Travelling exhibit spotlights agricultural slavery

    A truck has been parked in the middle of Independence Mall in Philadelphia for two days, inviting people into its back to experience what it’s like to be forced to work on a farm.

    A truck has been parked in the middle of Independence Mall in Philadelphia for two days, inviting people into its back to experience what it’s like to be forced to work on a farm.

    It’s a the centerpiece of a portable museum about agricultural slavery.

    The traveling exhibit operates out the same kind of truck used to transport farm workers, sometimes with their hands and feet in chains to prevent escape. That is according to federal indictments against some Florida growers who have been convicted of holding men in bondage. The exhibit invites spectators to walk inside the covered truck.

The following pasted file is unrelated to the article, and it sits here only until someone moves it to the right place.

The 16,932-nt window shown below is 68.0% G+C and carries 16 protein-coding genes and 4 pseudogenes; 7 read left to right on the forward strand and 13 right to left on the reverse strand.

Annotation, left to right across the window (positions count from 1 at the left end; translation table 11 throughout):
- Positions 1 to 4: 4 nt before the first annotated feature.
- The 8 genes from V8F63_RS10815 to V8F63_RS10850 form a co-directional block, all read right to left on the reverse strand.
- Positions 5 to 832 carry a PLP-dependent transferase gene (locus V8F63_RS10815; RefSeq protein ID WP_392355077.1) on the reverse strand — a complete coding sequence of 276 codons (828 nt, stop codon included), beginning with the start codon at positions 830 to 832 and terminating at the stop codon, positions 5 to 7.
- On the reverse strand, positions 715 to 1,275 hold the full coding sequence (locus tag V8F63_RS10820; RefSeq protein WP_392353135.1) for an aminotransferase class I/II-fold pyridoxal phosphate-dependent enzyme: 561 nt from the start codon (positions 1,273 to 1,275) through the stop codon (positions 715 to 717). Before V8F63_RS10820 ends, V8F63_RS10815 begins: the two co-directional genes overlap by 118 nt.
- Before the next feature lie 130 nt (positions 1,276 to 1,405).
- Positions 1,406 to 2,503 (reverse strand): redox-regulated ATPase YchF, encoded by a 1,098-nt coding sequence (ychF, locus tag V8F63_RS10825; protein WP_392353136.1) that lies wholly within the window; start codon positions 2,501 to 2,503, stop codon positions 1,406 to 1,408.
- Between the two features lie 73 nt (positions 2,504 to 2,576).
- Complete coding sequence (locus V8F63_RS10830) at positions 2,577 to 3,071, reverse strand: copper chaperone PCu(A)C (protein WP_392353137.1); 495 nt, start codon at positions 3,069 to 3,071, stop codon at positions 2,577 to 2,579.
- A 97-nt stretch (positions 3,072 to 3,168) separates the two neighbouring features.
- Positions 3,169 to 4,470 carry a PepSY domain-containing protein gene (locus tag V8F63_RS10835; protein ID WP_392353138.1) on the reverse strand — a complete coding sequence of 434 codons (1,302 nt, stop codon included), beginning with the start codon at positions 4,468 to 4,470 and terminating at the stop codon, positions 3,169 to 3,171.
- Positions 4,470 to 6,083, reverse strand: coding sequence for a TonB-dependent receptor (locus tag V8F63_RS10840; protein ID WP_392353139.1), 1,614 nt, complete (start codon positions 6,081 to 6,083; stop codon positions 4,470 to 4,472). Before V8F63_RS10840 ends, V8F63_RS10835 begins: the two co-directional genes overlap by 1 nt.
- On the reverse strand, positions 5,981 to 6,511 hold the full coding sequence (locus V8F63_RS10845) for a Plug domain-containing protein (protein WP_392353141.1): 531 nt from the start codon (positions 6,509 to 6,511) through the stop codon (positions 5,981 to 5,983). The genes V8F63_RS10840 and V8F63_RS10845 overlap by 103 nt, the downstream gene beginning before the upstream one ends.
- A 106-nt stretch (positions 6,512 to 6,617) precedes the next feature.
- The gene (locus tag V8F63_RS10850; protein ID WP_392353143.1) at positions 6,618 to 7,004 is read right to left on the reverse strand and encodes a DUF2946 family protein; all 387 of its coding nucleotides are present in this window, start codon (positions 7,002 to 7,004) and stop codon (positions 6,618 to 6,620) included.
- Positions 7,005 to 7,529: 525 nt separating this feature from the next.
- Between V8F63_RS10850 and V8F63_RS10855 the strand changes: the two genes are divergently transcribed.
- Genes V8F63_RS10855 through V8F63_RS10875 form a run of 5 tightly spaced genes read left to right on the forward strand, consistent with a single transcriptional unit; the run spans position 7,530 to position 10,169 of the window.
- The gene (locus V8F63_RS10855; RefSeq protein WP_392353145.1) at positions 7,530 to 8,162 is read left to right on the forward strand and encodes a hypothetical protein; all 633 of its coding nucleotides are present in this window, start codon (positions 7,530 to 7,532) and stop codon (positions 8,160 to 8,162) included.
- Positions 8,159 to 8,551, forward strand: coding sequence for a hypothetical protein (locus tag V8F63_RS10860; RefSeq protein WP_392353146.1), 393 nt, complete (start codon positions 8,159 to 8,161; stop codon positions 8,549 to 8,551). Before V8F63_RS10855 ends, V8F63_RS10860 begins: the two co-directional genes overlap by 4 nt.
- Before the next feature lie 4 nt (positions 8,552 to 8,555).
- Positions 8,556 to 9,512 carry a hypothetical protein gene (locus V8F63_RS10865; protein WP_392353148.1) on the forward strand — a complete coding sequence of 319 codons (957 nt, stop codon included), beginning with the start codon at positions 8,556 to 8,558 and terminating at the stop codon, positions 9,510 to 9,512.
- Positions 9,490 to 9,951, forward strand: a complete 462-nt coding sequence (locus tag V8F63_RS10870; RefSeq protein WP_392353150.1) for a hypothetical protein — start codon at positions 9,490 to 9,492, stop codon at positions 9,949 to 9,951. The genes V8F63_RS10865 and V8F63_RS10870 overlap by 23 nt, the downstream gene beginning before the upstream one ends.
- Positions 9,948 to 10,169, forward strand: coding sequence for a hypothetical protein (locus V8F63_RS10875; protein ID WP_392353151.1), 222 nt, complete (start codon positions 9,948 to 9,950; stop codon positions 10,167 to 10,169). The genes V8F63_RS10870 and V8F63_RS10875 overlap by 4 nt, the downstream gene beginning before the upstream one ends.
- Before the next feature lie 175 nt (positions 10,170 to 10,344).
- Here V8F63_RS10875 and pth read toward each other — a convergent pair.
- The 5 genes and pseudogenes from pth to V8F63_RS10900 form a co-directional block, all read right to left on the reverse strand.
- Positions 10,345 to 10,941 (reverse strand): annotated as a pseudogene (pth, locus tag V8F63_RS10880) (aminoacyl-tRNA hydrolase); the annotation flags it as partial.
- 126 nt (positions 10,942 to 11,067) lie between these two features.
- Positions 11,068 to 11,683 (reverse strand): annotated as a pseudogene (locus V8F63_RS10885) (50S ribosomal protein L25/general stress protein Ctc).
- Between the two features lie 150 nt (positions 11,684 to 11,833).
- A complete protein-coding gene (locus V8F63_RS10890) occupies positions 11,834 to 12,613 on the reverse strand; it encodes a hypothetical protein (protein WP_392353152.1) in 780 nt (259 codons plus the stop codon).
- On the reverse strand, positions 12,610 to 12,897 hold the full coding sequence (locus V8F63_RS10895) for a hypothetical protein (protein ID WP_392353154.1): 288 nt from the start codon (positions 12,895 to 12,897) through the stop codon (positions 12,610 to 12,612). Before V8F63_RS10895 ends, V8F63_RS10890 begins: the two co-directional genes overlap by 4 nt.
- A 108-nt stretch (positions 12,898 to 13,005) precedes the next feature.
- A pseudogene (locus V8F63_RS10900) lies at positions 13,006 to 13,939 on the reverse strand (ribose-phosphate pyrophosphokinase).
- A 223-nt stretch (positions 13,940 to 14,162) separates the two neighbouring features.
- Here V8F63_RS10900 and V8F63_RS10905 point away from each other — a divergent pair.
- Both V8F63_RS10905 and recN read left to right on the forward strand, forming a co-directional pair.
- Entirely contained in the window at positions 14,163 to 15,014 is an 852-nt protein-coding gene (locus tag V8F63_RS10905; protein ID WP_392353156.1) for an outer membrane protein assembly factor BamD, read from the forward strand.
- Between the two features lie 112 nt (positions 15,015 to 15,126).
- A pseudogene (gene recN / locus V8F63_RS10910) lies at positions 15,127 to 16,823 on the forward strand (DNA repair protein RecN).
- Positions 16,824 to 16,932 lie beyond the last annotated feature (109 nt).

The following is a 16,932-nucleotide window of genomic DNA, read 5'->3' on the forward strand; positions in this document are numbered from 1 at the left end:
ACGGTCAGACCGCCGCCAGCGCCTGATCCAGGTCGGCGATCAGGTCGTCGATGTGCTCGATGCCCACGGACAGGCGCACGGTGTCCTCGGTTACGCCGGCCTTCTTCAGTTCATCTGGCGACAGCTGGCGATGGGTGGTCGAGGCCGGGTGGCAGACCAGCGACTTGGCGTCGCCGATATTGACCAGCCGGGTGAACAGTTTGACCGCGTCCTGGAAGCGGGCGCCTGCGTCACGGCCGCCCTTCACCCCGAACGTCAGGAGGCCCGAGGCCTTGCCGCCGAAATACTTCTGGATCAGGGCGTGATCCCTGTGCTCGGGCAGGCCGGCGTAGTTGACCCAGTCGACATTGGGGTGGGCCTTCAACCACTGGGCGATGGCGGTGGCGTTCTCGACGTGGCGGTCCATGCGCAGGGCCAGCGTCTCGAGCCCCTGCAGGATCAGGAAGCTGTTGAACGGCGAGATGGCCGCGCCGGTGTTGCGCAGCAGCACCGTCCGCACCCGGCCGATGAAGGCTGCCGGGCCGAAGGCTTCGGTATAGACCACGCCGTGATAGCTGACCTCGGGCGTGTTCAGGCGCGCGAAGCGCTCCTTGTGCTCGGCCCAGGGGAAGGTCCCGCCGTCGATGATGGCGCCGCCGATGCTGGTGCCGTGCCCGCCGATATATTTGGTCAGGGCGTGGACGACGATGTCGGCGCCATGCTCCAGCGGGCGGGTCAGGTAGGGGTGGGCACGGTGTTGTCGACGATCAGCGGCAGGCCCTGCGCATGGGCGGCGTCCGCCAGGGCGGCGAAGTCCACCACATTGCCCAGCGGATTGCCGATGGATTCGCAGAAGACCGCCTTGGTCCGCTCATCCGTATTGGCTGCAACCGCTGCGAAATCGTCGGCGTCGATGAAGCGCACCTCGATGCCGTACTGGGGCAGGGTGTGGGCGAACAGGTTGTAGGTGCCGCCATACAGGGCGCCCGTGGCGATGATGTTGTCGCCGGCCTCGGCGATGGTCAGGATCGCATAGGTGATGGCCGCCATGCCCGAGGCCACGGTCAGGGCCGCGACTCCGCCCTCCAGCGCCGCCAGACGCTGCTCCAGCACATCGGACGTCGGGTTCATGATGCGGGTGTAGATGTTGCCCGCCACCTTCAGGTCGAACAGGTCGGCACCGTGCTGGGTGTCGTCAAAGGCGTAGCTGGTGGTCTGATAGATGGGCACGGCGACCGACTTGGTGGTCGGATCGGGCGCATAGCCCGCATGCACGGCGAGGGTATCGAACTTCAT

Modern slavery operates differently from slavery of 150 years ago, when men were owned. Now they are held in perpetual debt, and in extreme cases, bound and beaten.

    Tim Safford, touring Independence Mall with his family, says the display makes him think of how he unknowingly is responsible for that abuse.

    Safford:
    They couldn’t pay off debt, so they were handcuffed and locked into their houses. Consumers like myself, who want affordable vegetables, it can come at a human cost. It reminds you of that.

    Safford noticed the exhibit doesn’t address similar bondage arrangements in the sex trade and garment industry. The traveling museum is organized by the Coalition of Immokalee Workers, an Florida-based farm worker activist group.

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